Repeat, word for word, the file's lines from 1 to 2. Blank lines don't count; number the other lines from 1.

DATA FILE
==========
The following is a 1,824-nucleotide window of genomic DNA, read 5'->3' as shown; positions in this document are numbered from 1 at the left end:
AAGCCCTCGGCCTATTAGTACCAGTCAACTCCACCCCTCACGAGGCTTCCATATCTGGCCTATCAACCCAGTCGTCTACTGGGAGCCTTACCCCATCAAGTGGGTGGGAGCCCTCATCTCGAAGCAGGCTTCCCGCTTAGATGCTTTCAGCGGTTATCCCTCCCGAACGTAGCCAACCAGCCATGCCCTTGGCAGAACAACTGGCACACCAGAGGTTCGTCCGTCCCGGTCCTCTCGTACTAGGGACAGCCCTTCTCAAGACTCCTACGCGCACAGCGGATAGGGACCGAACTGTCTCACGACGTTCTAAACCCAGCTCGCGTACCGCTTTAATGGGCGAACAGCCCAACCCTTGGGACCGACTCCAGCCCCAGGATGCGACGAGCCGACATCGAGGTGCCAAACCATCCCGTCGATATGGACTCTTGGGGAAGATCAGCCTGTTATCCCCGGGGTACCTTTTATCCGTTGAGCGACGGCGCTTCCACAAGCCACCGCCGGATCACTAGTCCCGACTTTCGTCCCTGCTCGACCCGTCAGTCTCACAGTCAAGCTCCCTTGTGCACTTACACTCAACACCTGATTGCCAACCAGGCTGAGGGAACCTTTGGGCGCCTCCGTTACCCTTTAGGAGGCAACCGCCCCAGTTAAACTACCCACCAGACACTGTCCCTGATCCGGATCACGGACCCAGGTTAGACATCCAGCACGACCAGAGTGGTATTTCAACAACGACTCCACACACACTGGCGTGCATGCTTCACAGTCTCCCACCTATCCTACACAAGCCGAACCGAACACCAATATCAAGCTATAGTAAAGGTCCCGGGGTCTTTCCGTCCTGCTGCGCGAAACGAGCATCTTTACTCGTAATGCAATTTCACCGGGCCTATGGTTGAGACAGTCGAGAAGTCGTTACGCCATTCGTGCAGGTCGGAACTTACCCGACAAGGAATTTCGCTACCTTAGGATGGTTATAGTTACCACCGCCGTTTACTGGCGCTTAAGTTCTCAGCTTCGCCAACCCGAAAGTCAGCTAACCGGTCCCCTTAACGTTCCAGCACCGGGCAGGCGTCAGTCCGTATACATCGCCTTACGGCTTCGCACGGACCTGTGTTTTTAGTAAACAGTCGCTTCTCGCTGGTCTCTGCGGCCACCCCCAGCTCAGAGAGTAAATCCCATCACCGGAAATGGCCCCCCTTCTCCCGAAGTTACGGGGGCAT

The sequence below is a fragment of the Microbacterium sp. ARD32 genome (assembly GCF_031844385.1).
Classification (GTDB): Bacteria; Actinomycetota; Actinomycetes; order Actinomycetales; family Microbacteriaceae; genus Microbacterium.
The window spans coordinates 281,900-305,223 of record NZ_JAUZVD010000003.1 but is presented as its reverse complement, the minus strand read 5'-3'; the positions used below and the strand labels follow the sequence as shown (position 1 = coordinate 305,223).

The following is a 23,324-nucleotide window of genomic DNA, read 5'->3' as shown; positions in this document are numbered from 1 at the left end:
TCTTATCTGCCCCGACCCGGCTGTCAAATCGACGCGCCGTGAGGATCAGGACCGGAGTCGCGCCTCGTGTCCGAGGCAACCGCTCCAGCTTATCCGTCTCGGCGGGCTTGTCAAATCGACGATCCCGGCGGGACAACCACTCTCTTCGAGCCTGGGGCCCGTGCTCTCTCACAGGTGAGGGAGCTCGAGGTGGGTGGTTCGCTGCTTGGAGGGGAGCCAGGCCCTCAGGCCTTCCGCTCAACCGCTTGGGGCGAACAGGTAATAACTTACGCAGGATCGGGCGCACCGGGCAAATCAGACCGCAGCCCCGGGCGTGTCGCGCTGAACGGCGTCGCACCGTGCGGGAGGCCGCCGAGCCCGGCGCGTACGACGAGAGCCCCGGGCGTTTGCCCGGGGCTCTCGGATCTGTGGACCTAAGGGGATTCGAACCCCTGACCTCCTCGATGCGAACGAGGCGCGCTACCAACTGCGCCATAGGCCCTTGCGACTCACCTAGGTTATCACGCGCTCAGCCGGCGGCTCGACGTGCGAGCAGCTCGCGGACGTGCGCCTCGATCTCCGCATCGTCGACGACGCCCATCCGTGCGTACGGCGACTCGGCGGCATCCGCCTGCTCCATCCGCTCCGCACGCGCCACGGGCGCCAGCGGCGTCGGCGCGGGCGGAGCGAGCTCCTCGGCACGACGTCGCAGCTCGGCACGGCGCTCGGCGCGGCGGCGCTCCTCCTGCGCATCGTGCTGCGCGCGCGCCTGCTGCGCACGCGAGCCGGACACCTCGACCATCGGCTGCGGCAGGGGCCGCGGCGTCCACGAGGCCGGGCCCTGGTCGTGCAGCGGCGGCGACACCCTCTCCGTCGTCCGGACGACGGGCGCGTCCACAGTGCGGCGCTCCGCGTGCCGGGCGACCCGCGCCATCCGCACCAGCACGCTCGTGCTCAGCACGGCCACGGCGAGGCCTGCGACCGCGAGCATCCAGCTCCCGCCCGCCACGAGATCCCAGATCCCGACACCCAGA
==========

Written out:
The following is a 1,824-nucleotide window of genomic DNA, read 5'->3' as shown; positions in this document are numbered from 1 at the left end:
AAGCCCTCGGCCTATTAGTACCAGTCAACTCCACCCCTCACGAGGCTTCCATATCTGGCCTATCAACCCAGTCGTCTACTGGGAGCCTTACCCCATCAAGTGGGTGGGAGCCCTCATCTCGAAGCAGGCTTCCCGCTTAGATGCTTTCAGCGGTTATCCCTCCCGAACGTAGCCAACCAGCCATGCCCTTGGCAGAACAACTGGCACACCAGAGGTTCGTCCGTCCCGGTCCTCTCGTACTAGGGACAGCCCTTCTCAAGACTCCTACGCGCACAGCGGATAGGGACCGAACTGTCTCACGACGTTCTAAACCCAGCTCGCGTACCGCTTTAATGGGCGAACAGCCCAACCCTTGGGACCGACTCCAGCCCCAGGATGCGACGAGCCGACATCGAGGTGCCAAACCATCCCGTCGATATGGACTCTTGGGGAAGATCAGCCTGTTATCCCCGGGGTACCTTTTATCCGTTGAGCGACGGCGCTTCCACAAGCCACCGCCGGATCACTAGTCCCGACTTTCGTCCCTGCTCGACCCGTCAGTCTCACAGTCAAGCTCCCTTGTGCACTTACACTCAACACCTGATTGCCAACCAGGCTGAGGGAACCTTTGGGCGCCTCCGTTACCCTTTAGGAGGCAACCGCCCCAGTTAAACTACCCACCAGACACTGTCCCTGATCCGGATCACGGACCCAGGTTAGACATCCAGCACGACCAGAGTGGTATTTCAACAACGACTCCACACACACTGGCGTGCATGCTTCACAGTCTCCCACCTATCCTACACAAGCCGAACCGAACACCAATATCAAGCTATAGTAAAGGTCCCGGGGTCTTTCCGTCCTGCTGCGCGAAACGAGCATCTTTACTCGTAATGCAATTTCACCGGGCCTATGGTTGAGACAGTCGAGAAGTCGTTACGCCATTCGTGCAGGTCGGAACTTACCCGACAAGGAATTTCGCTACCTTAGGATGGTTATAGTTACCACCGCCGTTTACTGGCGCTTAAGTTCTCAGCTTCGCCAACCCGAAAGTCAGCTAACCGGTCCCCTTAACGTTCCAGCACCGGGCAGGCGTCAGTCCGTATACATCGCCTTACGGCTTCGCACGGACCTGTGTTTTTAGTAAACAGTCGCTTCTCGCTGGTCTCTGCGGCCACCCCCAGCTCAGAGAGTAAATCCCATCACCGGAAATGGCCCCCCTTCTCCCGAAGTTACGGGGGCAT